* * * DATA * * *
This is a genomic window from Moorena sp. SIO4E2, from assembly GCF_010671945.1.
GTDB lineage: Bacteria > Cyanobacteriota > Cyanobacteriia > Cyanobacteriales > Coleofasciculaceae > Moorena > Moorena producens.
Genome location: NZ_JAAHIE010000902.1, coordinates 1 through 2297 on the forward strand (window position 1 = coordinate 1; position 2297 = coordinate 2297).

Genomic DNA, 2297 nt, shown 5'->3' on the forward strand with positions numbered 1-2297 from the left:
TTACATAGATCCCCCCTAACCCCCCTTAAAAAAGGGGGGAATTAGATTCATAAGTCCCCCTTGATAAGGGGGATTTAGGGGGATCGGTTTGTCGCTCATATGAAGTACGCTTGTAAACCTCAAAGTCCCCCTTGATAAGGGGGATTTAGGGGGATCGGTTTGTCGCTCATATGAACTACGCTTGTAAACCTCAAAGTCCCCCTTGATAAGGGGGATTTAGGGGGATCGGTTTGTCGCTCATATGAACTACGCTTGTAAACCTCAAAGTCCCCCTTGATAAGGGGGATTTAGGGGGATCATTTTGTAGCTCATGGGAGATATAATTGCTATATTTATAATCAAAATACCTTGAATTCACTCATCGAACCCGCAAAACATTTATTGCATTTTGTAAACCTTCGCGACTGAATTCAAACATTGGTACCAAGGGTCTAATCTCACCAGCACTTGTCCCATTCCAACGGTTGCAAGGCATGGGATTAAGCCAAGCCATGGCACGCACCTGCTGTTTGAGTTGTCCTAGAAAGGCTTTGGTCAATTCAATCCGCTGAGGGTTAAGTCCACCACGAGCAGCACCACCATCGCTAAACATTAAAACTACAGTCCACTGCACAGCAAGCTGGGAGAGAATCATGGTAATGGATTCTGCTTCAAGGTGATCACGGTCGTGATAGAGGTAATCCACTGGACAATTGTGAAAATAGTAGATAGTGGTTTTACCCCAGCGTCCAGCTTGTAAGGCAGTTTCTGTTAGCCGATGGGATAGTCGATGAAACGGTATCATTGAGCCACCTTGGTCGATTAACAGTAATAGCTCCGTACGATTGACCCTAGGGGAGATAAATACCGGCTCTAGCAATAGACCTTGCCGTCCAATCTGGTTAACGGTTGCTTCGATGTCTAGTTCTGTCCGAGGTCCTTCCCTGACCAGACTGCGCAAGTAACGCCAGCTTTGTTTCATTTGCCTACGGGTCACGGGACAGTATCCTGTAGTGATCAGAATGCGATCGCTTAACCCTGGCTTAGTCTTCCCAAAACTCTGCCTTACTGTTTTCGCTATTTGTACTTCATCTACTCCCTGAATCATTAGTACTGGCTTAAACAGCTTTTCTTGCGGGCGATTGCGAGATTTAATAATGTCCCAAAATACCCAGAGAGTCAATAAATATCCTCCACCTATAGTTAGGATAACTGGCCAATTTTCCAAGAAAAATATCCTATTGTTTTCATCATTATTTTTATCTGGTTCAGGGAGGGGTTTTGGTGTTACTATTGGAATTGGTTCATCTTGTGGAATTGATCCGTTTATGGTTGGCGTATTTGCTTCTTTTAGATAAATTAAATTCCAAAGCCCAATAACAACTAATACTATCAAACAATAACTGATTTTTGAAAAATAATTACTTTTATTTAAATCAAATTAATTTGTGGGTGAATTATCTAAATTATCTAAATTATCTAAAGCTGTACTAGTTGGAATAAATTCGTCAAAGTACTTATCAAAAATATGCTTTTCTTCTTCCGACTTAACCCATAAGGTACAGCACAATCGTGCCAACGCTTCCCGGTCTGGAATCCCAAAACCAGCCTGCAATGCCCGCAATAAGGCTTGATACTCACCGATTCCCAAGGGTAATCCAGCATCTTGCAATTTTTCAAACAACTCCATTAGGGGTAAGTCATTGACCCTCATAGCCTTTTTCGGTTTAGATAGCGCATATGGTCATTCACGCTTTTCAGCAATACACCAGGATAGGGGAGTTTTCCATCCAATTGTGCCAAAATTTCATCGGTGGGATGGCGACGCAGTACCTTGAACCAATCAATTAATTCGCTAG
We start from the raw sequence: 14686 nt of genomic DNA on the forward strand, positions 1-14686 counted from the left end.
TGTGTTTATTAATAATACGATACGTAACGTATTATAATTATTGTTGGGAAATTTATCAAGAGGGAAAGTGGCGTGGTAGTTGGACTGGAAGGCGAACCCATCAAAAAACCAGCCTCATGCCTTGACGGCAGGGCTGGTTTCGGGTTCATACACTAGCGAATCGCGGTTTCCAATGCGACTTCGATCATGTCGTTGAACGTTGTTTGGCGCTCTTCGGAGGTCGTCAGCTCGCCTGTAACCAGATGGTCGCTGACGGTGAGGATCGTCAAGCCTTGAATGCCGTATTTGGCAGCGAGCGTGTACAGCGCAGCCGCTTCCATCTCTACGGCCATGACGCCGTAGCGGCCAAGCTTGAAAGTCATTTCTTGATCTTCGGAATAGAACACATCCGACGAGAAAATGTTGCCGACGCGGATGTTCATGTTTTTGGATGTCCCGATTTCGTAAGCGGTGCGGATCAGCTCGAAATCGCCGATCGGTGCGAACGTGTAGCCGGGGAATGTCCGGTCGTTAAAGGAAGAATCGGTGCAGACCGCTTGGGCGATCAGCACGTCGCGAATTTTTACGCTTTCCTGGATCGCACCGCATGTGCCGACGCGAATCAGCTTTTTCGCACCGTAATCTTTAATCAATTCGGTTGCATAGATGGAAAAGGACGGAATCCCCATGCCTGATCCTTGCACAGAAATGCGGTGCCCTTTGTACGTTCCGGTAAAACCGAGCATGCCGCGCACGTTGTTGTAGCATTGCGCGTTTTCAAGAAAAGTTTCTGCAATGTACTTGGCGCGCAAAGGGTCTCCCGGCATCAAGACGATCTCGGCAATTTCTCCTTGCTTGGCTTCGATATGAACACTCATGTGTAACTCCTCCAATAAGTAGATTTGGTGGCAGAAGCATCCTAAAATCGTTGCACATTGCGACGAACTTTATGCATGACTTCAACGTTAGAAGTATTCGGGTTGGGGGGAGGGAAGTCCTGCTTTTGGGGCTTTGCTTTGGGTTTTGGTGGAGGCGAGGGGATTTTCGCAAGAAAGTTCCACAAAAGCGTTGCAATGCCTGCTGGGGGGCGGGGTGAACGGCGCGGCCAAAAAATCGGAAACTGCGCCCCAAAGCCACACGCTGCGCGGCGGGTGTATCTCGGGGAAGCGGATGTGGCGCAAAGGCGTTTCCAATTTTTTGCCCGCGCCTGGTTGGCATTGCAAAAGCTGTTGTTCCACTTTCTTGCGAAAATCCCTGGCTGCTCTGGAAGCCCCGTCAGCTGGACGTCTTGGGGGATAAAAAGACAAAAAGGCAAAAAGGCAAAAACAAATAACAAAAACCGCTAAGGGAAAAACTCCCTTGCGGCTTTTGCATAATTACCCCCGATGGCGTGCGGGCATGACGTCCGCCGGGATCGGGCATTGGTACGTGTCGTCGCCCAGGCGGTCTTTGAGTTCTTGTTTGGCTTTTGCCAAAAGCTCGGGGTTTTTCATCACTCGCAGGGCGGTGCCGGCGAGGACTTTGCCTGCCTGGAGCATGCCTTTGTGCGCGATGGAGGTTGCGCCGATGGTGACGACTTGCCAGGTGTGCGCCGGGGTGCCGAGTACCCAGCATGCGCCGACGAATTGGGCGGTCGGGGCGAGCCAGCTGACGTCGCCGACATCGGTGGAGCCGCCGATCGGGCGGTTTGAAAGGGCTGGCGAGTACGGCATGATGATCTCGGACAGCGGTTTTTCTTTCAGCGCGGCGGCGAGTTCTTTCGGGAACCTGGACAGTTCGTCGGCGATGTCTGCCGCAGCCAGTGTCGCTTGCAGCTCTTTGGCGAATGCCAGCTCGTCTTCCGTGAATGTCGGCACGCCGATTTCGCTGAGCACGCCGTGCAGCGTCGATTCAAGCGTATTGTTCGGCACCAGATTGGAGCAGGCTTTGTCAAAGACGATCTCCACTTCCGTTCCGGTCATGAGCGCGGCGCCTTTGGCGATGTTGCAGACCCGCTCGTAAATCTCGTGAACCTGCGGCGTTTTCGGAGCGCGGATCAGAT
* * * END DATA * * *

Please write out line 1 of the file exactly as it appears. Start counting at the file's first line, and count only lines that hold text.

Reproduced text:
This is a genomic window from Moorena sp. SIO4E2, from assembly GCF_010671945.1.